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Insurance - Auto - Causation

. Abdi v. TD General Insurance Company

In Abdi v. TD General Insurance Company (Div Court, 2023) the Divisional Court considered an auto insurance SABS LAT appeal on the issue of 'catastrophic impairment'. In these quotes the court considers issues of causation, touching upon pre- and subsequently-developed post-injury impairments:
CAUSATION

[27] I will now turn to the issue of causation. The Appellant argues that the Adjudicator erred by applying an unduly restrictive test. In para. 69 of the Decision, the Adjudicator stated that: “…the GOS-E must be based on TBI injuries alone”. The Appellant argues that the word “alone” is not found in the GOS-E Guidelines or the legislation. The Appellant submits that he need only prove the TBI was a necessary (“but for”) cause of the impairment. He states that the Adjudicator erred in discounting psychological and physical disabilities that were not solely caused by the TBI.

[28] While the Adjudicator did refer to “TBI injuries alone”, this statement must be understood as it appears in the context of the decision as a whole. In paras. 32 and 37, the Adjudicator explained what she meant when she said that the GOS-E must reflect “only the effects of the brain injury”:
[32] According to the GOS-E Guides, the disability must be a result of the TBI and not other psychological or physical injuries. The GOS-E Guides state that the injury is an event that has occurred at a particular time, but not all changes that have taken place following the event will be due to the injury. Thus, if a patient is capable of performing the activity but does not do it for some reason, they are not considered disabled…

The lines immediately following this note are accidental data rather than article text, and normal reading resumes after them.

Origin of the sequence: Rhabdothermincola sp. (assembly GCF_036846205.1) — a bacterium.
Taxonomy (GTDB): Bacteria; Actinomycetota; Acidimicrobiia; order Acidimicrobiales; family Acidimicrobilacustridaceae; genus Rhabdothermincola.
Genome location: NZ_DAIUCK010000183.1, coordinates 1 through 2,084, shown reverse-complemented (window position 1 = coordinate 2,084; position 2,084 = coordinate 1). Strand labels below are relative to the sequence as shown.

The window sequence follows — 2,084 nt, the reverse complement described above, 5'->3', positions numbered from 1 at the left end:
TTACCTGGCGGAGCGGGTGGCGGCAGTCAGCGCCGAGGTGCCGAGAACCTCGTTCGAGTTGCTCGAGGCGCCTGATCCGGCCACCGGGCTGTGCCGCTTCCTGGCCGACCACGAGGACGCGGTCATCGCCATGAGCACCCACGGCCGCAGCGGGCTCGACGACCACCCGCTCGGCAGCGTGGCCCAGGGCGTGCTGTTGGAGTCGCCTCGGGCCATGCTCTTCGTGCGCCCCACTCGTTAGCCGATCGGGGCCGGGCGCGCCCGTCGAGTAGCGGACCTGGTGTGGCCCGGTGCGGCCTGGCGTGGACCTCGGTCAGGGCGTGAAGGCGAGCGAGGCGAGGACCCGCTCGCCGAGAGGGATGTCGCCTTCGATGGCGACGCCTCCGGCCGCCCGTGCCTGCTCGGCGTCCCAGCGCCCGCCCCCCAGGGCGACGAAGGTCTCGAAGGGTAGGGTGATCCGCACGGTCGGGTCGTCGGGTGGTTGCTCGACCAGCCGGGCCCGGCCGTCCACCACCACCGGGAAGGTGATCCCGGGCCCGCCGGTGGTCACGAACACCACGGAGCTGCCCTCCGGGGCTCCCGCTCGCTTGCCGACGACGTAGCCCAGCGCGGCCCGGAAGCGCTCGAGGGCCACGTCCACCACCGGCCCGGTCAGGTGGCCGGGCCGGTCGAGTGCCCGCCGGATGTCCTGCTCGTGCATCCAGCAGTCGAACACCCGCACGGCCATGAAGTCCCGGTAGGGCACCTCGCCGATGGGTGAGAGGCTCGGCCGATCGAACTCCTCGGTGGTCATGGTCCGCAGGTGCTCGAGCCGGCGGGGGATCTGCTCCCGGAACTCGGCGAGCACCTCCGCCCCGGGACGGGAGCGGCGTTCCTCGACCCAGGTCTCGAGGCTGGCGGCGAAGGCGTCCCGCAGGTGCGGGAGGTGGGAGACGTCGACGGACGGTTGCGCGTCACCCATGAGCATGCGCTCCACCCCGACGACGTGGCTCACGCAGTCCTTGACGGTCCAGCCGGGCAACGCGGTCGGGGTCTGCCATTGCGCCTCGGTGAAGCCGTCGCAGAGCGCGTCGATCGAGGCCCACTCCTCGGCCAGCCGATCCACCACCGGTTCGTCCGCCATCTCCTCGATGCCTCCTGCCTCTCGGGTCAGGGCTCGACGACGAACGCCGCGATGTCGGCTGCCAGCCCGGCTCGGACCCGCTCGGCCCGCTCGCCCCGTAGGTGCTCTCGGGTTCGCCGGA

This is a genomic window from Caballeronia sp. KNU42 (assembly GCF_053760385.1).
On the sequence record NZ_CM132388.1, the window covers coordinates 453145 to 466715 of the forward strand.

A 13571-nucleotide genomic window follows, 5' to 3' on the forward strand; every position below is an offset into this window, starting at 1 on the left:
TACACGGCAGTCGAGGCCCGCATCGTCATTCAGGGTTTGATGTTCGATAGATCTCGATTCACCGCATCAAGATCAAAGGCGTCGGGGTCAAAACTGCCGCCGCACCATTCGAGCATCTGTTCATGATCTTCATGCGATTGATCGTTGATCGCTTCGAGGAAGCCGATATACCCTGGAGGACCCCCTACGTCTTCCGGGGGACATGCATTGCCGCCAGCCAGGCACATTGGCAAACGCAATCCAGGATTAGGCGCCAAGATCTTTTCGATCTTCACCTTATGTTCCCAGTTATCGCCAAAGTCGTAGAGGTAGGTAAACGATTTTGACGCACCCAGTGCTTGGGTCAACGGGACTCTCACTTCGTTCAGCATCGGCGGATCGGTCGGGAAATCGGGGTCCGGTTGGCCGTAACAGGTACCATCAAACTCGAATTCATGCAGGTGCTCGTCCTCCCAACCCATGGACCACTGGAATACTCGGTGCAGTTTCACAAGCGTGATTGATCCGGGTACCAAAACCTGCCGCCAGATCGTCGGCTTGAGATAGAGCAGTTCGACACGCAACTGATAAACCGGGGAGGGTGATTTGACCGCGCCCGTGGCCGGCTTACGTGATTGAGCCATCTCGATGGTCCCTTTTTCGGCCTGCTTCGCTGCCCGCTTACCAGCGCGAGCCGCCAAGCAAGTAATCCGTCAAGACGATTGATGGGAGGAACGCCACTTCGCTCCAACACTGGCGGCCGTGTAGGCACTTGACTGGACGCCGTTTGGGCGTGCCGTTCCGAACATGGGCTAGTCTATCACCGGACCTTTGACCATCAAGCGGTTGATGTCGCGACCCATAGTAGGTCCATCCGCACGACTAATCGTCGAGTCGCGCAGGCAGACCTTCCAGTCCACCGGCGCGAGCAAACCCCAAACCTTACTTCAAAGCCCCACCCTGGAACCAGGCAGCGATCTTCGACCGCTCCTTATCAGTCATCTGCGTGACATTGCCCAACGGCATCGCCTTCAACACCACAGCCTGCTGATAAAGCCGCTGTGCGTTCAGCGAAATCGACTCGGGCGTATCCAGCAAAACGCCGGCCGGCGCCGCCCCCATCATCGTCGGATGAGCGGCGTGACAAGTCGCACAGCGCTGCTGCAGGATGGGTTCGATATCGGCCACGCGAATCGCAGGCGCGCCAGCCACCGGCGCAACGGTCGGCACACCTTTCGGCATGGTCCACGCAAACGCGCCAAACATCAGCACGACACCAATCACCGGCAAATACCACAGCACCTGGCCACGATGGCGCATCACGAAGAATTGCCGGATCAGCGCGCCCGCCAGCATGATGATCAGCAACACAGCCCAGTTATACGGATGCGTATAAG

....

[37] I find that to determine catastrophic impairment under the GOS-E, the Schedule requires the assessor to assign a GOS-E that reflects only the effects of the brain injury. Otherwise, the Schedule would not incorporate the GOS-E Guidelines. Nor would the Schedule refer to "brain injury," but would have retained the wording "brain impairment" that was in place prior to the June 1, 2016 amendments. Further, in keeping with the Schedule's purpose of consumer protection, psychological injury is already considered together with other injuries under s.3.1(1)8 and on its own under s.3.1(1)7 of the Schedule. There are TBIs that, because of what part of the brain was injured and due to the severity of the injury, cause psychological impairments or physical impairments. In those cases, the disability resulting from those impairments will be considered in the GOS-E. If the effect of other types of physical or psychological injury cannot be parsed out from the effects of the TBI, then in accordance with the GOS-E Guidelines, 19 they are to be considered in administering the GOS-E. Otherwise, for the reasons given above, I agree with the respondent that psychological and physical impairments that are not related to or caused by the TBI are not considered in the GOS-E. [Emphasis added.]
[29] It is apparent from these passages that the Adjudicator did not restrict her consideration to impairments exclusively or solely attributable to the TBI. She contemplated that physical and psychological impairments caused by or related to the TBI were to be considered in administering the GOS-E. While she did not refer to the “but for” test by name (see Pucci v. Wawanesa Mutual Insurance Company, 2019 ONSC 1706, aff’d 2020 ONCA 265), her approach effectively incorporated the essential elements of that test. If an injury (impairment) was related to the TBI and could not be parsed out from the effects of the TBI, it was to be considered.


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Last modified: 27-07-23
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